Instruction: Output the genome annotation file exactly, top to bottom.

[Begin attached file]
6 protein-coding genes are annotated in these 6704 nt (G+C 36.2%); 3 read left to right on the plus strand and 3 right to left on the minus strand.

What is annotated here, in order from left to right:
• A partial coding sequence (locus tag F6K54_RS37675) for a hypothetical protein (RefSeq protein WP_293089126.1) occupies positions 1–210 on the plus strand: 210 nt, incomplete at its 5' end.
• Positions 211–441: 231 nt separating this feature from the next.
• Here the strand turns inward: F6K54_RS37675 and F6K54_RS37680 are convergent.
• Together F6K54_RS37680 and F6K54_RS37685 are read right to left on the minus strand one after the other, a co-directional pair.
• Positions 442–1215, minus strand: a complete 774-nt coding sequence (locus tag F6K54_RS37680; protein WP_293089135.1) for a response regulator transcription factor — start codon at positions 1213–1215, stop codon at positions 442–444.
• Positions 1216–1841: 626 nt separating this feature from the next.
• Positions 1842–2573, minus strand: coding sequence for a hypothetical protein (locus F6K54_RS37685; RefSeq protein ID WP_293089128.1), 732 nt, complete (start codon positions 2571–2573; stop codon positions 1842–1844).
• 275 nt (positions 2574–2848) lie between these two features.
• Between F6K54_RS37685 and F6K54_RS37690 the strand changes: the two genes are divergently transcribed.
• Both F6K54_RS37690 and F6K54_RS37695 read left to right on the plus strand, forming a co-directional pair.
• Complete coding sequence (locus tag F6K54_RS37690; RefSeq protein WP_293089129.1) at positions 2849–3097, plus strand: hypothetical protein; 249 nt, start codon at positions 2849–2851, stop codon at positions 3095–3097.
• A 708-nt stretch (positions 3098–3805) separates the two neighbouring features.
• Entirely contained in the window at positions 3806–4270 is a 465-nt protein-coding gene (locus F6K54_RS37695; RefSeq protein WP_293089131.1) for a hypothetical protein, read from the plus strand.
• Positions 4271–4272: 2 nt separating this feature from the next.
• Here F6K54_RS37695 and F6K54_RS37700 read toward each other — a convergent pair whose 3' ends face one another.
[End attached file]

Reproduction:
6 protein-coding genes are annotated in these 6704 nt (G+C 36.2%); 3 read left to right on the plus strand and 3 right to left on the minus strand.

What is annotated here, in order from left to right:
• A partial coding sequence (locus tag F6K54_RS37675) for a hypothetical protein (RefSeq protein WP_293089126.1) occupies positions 1–210 on the plus strand: 210 nt, incomplete at its 5' end.
• Positions 211–441: 231 nt separating this feature from the next.
• Here the strand turns inward: F6K54_RS37675 and F6K54_RS37680 are convergent.
• Together F6K54_RS37680 and F6K54_RS37685 are read right to left on the minus strand one after the other, a co-directional pair.
• Positions 442–1215, minus strand: a complete 774-nt coding sequence (locus tag F6K54_RS37680; protein WP_293089135.1) for a response regulator transcription factor — start codon at positions 1213–1215, stop codon at positions 442–444.
• Positions 1216–1841: 626 nt separating this feature from the next.
• Positions 1842–2573, minus strand: coding sequence for a hypothetical protein (locus F6K54_RS37685; RefSeq protein ID WP_293089128.1), 732 nt, complete (start codon positions 2571–2573; stop codon positions 1842–1844).
• 275 nt (positions 2574–2848) lie between these two features.
• Between F6K54_RS37685 and F6K54_RS37690 the strand changes: the two genes are divergently transcribed.
• Both F6K54_RS37690 and F6K54_RS37695 read left to right on the plus strand, forming a co-directional pair.
• Complete coding sequence (locus tag F6K54_RS37690; RefSeq protein WP_293089129.1) at positions 2849–3097, plus strand: hypothetical protein; 249 nt, start codon at positions 2849–2851, stop codon at positions 3095–3097.
• A 708-nt stretch (positions 3098–3805) separates the two neighbouring features.
• Entirely contained in the window at positions 3806–4270 is a 465-nt protein-coding gene (locus F6K54_RS37695; RefSeq protein WP_293089131.1) for a hypothetical protein, read from the plus strand.
• Positions 4271–4272: 2 nt separating this feature from the next.
• Here F6K54_RS37695 and F6K54_RS37700 read toward each other — a convergent pair whose 3' ends face one another.